Silk: From Curtains to Ball Gowns
Oh, heavenly silk! This natural fiber has been used for eons to create elegant home furnishings and clothing items. Even with the advent of synthetic fabrics, the popularity of silk has never waned. Apparently there will always be something endearing about this magical fabric.
The Beginnings of Silk
According to ancient Chinese legend, Empress Hsi Ling Shi discovered silk quite by accident. Taking tea under a mulberry tree, she was startled when a cocoon suddenly fell into her cup and unraveled its shimmering threads. Her husband, Emperor Huang Ti was so impressed, he ordered his people to cultivate the silkworms and spin the newly found fiber into luxurious textiles.
For the Love of Silk
Taffeta and dupioni conjure up images of old world opulence. Silk curtains with their dressmaker details and plush interlined "petticoats" remind one of elegant ball gowns. Even if you're not one for formal attire, you might be able to envision yourself in a silk dress adorned with fanciful ruching and sparkling beadwork.
As dreamy as silks are, they inevitably wrinkle. So how do you go about smoothing out the creases? You can look the other way if your silk curtains have a few wrinkles. But a ball gown reduced to a mass of wrinkles is never in style. High heat damages silk fibers, so using a hot iron is totally out of the question. Instead, try removing the wrinkles with steam by either hanging the fabric in the bathroom after a shower or using a professional quality steamer.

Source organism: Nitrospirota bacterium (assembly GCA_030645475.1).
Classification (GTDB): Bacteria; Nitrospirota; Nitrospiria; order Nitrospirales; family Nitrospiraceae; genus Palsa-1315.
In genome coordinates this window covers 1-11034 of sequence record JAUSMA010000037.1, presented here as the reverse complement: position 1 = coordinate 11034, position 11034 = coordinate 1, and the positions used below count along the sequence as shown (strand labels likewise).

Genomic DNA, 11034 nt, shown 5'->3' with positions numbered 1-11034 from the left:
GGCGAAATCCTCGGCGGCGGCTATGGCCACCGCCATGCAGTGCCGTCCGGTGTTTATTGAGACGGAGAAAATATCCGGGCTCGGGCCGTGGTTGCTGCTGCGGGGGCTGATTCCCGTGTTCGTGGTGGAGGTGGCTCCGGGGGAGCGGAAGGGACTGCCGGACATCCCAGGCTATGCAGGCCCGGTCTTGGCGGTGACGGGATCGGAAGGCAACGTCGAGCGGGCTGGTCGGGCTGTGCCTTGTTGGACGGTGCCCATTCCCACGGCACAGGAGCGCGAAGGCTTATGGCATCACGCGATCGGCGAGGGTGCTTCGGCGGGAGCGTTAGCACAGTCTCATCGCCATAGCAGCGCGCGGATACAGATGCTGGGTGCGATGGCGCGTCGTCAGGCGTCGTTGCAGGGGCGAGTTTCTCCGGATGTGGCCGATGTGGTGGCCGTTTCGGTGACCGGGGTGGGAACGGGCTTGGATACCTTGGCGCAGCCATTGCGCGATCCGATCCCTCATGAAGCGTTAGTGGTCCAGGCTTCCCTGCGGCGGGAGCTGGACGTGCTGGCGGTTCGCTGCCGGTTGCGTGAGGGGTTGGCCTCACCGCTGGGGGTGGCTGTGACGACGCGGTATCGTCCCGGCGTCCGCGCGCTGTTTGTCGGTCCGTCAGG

You can also try using the steam setting on your iron. Steam the silk by holding the iron at least 6-8 inches from the fabric. When using the steam method be careful not to let moisture condense on the fabric. Water will cause stubborn spotting which is almost as difficult to remove as a stain. To be on the safe side, take your silk creations to the dry cleaners. It may not be the cheapest route but it's the best way to preserve your investment.
Say No to Sun
Silks and ultraviolet light do not mix. While your silk ball gown is safely stored in the closet, your curtains are another matter. UV rays can ruin silk in just a few short years. Once the fibers become brittle and the color fades, they're beyond repair. Make sure your curtains are lined and interlined to provide a barrier from the elements. It's also a good idea to hang silk curtains in rooms without direct sun.
As delicate as silks appear, believe it or not it is a very durable textile. You just need to know how to clean and maintain the fabric. Never try hand washing or treating stains at home. Leave that to the professionals. Find a dry cleaner that specializes in fine fabrics to take care of your precious silk items.
Giving your silk a well-needed rest once in a while is a good idea. Store silk in a cotton storage bag or another material that will allow the silk to breathe. Dry cleaning bags or PVC storage bags are sure death for any type of silk fabric. Plastic will trap ambient moisture resulting in mildew or discoloration. Don't forget moths love to munch on silk, so throw in cedar chips, blocks or balls to repel hungry larvae.
Which Curtain and Gown combo from this Hub is your favorite?
© 2011 lindacee